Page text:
It was a marvelous experience to meet with several people in the field of Big History (David Christian, Fred Spier and others) in an informal setting. Big History is about knowledge, but also about the love for knowledge and for teaching this knowledge to students and in high school. This love was palpable in many of the discussions I had. A good example can be found in the Bill Gates-sponsored educational website "Big History Project".
Due to time constraints, only half of this paper could be presented. This essay contains the full text.
“Because there is more light here”
First a disclaimer. I have no university affiliation. I graduated as a psychologist of culture and religion in 1987, never to return again to the university. But I did manage to publish one of my books at an academic publishing house: Ken Wilber: Thought as Passion (SUNY Press, 2003). It is a summary of the work of American autodidact philosopher Ken Wilber, who has single-handedly developed a big picture model called Integral Philosophy. You can imagine that this was the highlight of my academic career ;-). In my professional life I have always worked in book publishing or website support.
Who has never heard of Ken Wilber? (About half of the people in the audience raise their hand).
This lecture is part of the "Philosophy" time slot of the conference program, and philosophy is about asking questions. Asking the right questions. About our assumptions. Our perspectives. About a bias that we might have, or an intellectual blind spot. Big History has a certain perspective on reality. It aligns itself with the objective world. Some speakers in this conference have pointed to the need to bring the subjective or intersubjective back into our vision ("Bring the Anthropos back into the Anthropocene"). Ken Wilber's model is eminently suited for pointing out how this can be accomplished.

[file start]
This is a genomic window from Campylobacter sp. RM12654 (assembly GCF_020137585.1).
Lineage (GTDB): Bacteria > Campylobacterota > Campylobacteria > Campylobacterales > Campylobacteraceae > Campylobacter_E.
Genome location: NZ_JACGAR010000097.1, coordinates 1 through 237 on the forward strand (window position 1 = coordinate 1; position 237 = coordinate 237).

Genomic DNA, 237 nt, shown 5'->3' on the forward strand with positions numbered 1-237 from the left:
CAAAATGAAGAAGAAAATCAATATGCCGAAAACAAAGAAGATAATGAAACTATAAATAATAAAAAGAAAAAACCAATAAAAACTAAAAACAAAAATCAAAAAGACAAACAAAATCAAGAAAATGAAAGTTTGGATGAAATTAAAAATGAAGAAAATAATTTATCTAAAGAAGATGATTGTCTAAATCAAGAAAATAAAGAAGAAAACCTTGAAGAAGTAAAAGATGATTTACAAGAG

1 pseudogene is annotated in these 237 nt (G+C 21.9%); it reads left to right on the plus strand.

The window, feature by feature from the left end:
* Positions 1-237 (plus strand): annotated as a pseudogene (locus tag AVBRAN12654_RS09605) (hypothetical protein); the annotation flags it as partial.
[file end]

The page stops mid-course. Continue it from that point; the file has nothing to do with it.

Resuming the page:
But first a little bit of humor, to make this point clear. You must have heard of Mulla Nashruddin, a Sufi Sheik who lived in, I believe, Azerbedjan, at the border with Turkey. He was a living example that humor and Islam could go together. He could make stupid comments that turn out to be very wise. In one of his stories he had lost his housekey:
A man is walking home late one night when he sees an anxious Mulla Nasrudin down on all fours, crawling on his hands and knees on the road, searching frantically under a street light for something on the ground.
“Mulla, what have you lost ?” the passer-by asks.
“I am searching for the key to my house,” Nasrudin says worriedly.
"I'll help you look," the man says and joins Mulla Nasrudin in the search.
Soon both men are down on their knees under the streetlight, looking for the lost key.
After some time, the man asks Nasrudin, “Tell me Mulla, do you remember where exactly did you drop the key ?”
Nasrudin waves his arm back toward the darkness and says, “Over there, in my house. I lost the key inside my house…”
Shocked and exasperated, the passer-by jumps up and shouts at Mulla Nasrudin, “Then why are you searching for the key out here in the street ?”
“Because there is more light here than inside my house,” Mulla Nasrudin answers nonchalantly.
"Because there is more light here." That's probably the reason we hear a lot on this conference about complexity, but not about consciousness. A lot about the brain, but not about the mind. A lot about history and evolution but not about development. It is a view from outside. It is understandable, "because there is more light there". But it clouds our view.